The Left Hand of Meh

Ursula Le Guin’s The Left Hand of Darkness (1969) is fêted as a feminist Sci Fi masterpiece. It ended up as our Book group choice because it was on one of those lists of books you should read before you hit 50/ die/ spontaneously combust. As I don’t tend to read much Sci Fi, but I’ve met many die-hard Ursula Le Guin fans, and eagerly awaited the postman’s van bearing my parcel. My anticipation even withstood my seeing the cover – the cheesiest (or should that be cheeseclothiest) paper-based evocation of tie-dye and joysticks I’ve ever seen.


In a nutshell, Le Guin tells the tale of Genly Ai, an envoy sent from a distant world to observe and build links with the people of the winter world Gethen. We see this alien world through his eyes, as he grapples to understand the androgynous population who live a neuter existence until the peak of their sexual cycle when they can temporarily become male or female. Like him, we flounder at the complexities of the political dynamics of the planet, and navigate as best we can the perplexing nuances of communication and socialization of the Gethenians.

Despite the subject matter, I found the novel remarkably difficult to engage with. Had I not had to read it in time for my book group meeting I could well have given up – and at 304 pages in my edition it’s not exactly a door-stopper! Maybe it was all too alien. I couldn’t imagine the characters in my mind’s eye, nor the setting of the story, until well into the novel when Genli Ai and his companion, Estraven, a disgraced and exiled politician, embark on a perilous journey across the ice and snow. I did begin to care more about the characters during their pilgrimage across the ice, but overall, the novel left me cold.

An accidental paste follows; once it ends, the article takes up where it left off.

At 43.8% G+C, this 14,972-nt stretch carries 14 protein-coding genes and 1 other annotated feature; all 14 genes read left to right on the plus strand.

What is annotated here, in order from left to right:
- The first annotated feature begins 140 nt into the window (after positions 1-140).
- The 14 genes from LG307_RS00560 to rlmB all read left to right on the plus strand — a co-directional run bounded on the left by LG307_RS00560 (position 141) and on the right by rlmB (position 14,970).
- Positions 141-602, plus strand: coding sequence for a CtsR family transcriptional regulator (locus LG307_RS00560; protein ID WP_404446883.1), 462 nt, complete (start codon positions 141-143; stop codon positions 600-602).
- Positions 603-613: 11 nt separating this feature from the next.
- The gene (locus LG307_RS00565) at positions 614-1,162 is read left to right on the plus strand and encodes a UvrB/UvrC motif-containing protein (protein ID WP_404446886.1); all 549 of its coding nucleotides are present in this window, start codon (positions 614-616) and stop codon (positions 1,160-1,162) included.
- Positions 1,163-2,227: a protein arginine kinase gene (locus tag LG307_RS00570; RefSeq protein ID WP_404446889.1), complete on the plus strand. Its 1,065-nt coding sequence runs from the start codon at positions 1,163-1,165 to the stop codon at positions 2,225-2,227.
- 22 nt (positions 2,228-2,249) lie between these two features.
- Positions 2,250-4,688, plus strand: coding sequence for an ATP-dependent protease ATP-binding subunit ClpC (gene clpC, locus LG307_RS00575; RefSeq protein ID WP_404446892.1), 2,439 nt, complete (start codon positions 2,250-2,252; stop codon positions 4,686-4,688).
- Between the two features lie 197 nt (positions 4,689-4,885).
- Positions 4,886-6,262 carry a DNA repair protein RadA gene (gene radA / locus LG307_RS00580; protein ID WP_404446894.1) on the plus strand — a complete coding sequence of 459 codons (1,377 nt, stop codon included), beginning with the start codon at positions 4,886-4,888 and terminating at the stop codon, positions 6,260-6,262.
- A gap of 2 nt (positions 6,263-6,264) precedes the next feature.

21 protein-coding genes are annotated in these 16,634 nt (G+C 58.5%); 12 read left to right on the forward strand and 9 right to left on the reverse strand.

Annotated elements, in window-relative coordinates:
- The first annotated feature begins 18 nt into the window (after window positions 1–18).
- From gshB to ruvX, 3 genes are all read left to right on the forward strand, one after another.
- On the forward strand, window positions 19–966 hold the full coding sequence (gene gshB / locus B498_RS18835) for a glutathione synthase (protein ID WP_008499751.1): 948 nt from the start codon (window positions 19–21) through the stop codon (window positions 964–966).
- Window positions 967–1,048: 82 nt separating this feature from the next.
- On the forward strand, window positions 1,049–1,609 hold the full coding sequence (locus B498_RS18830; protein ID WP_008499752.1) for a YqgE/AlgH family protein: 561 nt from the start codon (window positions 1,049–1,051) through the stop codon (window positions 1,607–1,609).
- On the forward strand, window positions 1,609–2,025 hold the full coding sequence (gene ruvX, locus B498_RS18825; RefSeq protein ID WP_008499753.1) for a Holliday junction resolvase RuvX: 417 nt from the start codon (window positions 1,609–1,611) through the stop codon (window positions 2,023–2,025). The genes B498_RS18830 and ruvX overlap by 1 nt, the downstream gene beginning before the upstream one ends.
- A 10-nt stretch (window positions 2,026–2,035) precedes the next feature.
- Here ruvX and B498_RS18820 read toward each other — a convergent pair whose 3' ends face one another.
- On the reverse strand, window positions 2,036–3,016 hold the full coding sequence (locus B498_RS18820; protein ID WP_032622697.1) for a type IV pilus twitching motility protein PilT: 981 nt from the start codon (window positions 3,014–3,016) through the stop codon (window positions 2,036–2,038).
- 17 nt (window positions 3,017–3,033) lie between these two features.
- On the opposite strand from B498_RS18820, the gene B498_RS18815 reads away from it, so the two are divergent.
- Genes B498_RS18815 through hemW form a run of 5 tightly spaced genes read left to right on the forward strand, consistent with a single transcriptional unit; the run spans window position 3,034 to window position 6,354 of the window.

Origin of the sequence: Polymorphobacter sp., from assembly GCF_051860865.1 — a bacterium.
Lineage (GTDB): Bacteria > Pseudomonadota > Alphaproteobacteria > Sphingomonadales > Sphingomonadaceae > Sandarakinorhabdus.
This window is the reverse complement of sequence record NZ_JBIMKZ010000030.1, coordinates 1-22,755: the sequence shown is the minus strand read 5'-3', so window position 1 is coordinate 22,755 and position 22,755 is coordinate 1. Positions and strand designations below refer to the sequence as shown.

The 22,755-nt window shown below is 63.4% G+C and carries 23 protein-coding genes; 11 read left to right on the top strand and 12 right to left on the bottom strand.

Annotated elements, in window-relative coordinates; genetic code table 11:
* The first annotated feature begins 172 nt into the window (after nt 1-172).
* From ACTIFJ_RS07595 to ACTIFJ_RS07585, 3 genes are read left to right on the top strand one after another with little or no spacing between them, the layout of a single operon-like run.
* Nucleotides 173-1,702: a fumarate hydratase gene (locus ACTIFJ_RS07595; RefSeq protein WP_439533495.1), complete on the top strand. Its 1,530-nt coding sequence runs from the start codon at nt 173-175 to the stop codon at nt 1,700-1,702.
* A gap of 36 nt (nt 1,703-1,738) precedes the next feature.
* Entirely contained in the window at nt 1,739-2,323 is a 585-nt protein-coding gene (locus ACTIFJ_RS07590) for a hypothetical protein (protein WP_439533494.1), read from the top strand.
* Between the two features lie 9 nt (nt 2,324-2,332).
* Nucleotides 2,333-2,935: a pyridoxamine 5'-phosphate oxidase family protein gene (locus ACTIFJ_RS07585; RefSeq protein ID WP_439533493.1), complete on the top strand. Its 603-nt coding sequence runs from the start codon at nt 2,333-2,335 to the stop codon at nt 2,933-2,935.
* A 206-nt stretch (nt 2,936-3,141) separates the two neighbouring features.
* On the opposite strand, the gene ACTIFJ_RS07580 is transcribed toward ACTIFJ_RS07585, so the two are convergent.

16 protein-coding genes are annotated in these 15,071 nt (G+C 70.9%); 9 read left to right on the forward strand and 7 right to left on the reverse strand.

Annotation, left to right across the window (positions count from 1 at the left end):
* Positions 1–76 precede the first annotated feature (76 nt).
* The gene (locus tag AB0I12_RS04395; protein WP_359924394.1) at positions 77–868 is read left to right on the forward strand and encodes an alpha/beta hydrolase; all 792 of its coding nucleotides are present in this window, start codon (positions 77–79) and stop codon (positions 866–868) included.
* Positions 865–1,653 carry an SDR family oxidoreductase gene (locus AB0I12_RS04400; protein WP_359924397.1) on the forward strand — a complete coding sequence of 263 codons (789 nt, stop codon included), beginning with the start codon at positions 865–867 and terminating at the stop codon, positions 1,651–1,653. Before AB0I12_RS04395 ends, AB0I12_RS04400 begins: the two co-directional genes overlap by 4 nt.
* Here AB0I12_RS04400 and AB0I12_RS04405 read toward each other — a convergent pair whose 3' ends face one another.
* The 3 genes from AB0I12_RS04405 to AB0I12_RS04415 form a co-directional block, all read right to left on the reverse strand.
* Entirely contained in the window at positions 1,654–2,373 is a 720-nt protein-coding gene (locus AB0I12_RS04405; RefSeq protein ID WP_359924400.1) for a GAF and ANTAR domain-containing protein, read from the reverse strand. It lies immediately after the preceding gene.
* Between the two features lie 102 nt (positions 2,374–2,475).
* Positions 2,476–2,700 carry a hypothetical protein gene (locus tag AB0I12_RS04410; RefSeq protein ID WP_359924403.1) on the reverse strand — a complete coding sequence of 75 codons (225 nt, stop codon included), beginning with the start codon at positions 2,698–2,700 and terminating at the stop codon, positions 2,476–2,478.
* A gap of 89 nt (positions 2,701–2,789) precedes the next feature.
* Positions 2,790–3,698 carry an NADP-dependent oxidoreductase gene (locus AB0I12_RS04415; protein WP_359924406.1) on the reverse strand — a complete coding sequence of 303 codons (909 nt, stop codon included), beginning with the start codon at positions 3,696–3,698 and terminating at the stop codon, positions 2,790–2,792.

I could wax lyrical about Le Guin’s remarkably prescient exploration of gender and identity in the novel which is astonishing considering that the novel was written in 1969. However, what I’m most surprised at is that considering the subject matter and the themes explored, it could end up being such a paint-peelingly boring read. To be fair, we did find a lot to pick over and discuss in our book group, but I won’t be rushing out to buy another Ursula Le Guin novel anytime soon.

Have you read this Sci Fi classic? If you really rated it, feel free to shoot me down, but I’d love it if you could shed some light on what exactly am I missing!